Bhopal is not only a human rights tragedy from yesterday, but perversion of human rights protection today as the struggle for justice continues

This amount thus aimed to provide immediate relief to the victims. However, the sum was calculated on the basis of the assumed number of deaths and injuries of 3,000 and 100,000 respectively.  But later calculations indicate that the number is actually far higher: activists count 22,917 deaths, 508,432 cases of permanent disability and 33,781 cases of severe injury. But
even with this settlement from 1989, victims faced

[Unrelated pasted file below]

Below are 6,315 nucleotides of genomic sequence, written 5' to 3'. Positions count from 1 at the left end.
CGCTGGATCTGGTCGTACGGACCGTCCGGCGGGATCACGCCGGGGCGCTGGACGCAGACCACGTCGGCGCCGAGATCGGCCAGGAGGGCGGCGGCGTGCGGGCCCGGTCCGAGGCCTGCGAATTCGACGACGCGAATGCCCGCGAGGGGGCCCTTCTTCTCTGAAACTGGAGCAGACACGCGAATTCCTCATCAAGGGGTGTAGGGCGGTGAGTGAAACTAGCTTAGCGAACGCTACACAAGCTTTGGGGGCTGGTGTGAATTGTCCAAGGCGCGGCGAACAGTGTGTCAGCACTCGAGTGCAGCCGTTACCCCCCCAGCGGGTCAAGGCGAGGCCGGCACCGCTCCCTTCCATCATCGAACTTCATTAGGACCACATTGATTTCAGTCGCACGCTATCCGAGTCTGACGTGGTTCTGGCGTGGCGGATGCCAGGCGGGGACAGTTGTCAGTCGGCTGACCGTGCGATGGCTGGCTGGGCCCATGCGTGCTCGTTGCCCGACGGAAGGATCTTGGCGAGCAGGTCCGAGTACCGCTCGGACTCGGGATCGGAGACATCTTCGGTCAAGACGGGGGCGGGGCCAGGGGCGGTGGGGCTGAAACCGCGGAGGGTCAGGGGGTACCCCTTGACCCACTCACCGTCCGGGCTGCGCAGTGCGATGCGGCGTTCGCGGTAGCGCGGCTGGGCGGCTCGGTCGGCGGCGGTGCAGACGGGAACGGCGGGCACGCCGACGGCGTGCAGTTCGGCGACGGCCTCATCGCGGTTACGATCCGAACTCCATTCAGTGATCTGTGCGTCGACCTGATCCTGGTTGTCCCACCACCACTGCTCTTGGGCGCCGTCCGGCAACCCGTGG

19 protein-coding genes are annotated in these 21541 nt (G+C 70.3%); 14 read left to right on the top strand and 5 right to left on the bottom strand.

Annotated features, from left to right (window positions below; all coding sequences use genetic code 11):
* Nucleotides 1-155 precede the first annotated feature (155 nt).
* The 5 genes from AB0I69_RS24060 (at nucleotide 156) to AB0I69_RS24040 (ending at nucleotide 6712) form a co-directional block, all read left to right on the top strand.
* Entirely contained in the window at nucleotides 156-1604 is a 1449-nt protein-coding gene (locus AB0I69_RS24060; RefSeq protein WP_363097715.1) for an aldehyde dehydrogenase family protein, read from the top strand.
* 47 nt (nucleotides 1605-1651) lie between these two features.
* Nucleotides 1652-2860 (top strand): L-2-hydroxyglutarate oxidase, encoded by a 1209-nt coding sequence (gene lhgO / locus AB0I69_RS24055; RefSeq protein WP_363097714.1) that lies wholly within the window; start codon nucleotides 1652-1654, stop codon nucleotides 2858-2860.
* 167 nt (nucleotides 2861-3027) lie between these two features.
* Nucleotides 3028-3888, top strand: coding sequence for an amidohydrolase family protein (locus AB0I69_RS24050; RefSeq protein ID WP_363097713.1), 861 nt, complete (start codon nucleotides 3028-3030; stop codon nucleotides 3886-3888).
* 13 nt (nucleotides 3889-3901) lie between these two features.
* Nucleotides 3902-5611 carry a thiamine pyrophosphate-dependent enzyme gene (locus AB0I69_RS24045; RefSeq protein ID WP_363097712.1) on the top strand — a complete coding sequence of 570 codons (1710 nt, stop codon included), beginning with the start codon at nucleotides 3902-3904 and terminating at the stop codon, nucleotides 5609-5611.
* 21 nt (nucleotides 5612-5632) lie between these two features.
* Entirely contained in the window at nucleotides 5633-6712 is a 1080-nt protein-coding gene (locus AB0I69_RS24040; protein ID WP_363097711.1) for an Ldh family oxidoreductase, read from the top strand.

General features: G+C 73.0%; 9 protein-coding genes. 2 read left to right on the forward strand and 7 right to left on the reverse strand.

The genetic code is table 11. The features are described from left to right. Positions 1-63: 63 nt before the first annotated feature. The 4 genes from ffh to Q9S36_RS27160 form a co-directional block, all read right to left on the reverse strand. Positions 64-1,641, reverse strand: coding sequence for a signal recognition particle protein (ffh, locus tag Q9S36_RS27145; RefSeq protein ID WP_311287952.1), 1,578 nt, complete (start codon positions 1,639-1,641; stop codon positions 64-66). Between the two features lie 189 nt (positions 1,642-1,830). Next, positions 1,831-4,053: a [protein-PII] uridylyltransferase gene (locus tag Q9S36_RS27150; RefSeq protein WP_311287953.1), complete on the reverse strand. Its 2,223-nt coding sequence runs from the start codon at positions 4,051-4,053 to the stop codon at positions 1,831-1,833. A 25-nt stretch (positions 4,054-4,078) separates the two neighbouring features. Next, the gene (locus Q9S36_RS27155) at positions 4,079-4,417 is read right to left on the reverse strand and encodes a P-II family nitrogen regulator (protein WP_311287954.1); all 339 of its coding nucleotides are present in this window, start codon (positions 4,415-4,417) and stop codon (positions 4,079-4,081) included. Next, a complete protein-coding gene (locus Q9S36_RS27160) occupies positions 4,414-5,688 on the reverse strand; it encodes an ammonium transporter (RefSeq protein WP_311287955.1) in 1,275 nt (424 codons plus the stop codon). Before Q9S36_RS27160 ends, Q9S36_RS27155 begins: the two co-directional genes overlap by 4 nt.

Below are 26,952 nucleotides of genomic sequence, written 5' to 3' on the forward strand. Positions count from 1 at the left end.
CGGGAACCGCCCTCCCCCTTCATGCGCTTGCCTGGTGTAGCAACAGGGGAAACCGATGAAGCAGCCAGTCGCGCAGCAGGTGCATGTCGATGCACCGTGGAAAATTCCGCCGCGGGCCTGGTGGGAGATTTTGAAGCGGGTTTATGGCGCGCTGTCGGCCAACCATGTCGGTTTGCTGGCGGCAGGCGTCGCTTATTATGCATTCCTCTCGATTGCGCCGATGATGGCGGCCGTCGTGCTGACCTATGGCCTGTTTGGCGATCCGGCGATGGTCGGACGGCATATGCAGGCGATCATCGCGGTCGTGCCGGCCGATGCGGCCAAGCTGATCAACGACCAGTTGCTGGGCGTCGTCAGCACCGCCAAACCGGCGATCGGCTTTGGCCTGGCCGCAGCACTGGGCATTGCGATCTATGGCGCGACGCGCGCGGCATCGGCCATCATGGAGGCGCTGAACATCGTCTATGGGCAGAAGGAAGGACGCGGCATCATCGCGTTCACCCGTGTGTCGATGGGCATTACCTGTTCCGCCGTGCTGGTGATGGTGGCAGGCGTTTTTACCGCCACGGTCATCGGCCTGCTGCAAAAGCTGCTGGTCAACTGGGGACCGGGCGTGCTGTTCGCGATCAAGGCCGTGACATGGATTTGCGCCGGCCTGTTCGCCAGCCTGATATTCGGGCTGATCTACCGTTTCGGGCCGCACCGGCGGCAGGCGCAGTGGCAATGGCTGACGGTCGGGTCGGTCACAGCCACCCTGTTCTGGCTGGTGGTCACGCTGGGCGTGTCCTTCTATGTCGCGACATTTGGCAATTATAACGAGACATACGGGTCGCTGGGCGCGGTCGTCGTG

obstacles: corruption, delays and lack of appeal
mechanisms.

Whose responsibility now?

One can retrospectively ascertain that it was a combination of human failure, an ill-funded security system and, finally, a blatant disregard of labour laws. Ethical issues were raised, since this pesticide factory was built in a densely populated residential area. It lacked the environmental safeguards: Union Carbide cut costs to achieve profit maximisation. The work force was reduced, the position of the maintenance supervisor eliminated and the safety training period for workers in methyl isocyanate  (MIC) chemical reduced from six months to fifteen days.

To make things worse, UCC refused to issue the needed medical information and subsequently prolonged the suffering of the victims, as adequate medical care was made impossible. The medical officer at the plant, Dr. Loya, simply stated it is not deadly gas, only a sort of tear gas.

Union Carbide cut costs to achieve profit maximisation